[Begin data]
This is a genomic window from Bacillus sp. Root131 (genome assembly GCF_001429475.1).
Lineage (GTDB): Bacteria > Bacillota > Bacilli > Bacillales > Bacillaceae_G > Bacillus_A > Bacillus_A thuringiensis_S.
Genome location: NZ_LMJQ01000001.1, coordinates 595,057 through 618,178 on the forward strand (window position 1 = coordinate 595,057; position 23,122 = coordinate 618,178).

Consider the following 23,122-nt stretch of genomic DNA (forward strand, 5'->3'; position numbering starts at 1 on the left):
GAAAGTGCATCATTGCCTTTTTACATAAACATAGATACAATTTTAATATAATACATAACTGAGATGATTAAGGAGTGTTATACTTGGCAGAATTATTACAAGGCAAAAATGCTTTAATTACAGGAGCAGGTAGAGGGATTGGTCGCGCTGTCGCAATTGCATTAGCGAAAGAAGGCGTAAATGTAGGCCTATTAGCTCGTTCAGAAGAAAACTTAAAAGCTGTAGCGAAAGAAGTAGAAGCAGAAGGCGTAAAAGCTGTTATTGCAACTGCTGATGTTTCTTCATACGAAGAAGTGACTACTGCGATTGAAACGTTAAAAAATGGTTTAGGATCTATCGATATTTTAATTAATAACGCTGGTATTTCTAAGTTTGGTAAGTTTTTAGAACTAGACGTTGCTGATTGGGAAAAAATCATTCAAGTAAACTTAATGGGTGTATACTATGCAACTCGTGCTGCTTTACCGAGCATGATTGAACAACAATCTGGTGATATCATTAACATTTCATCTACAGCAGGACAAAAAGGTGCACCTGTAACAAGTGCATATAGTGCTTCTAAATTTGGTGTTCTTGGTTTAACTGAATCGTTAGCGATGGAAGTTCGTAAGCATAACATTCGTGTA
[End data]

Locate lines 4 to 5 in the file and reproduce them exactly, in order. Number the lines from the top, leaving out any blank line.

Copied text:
Consider the following 23,122-nt stretch of genomic DNA (forward strand, 5'->3'; position numbering starts at 1 on the left):
GAAAGTGCATCATTGCCTTTTTACATAAACATAGATACAATTTTAATATAATACATAACTGAGATGATTAAGGAGTGTTATACTTGGCAGAATTATTACAAGGCAAAAATGCTTTAATTACAGGAGCAGGTAGAGGGATTGGTCGCGCTGTCGCAATTGCATTAGCGAAAGAAGGCGTAAATGTAGGCCTATTAGCTCGTTCAGAAGAAAACTTAAAAGCTGTAGCGAAAGAAGTAGAAGCAGAAGGCGTAAAAGCTGTTATTGCAACTGCTGATGTTTCTTCATACGAAGAAGTGACTACTGCGATTGAAACGTTAAAAAATGGTTTAGGATCTATCGATATTTTAATTAATAACGCTGGTATTTCTAAGTTTGGTAAGTTTTTAGAACTAGACGTTGCTGATTGGGAAAAAATCATTCAAGTAAACTTAATGGGTGTATACTATGCAACTCGTGCTGCTTTACCGAGCATGATTGAACAACAATCTGGTGATATCATTAACATTTCATCTACAGCAGGACAAAAAGGTGCACCTGTAACAAGTGCATATAGTGCTTCTAAATTTGGTGTTCTTGGTTTAACTGAATCGTTAGCGATGGAAGTTCGTAAGCATAACATTCGTGTA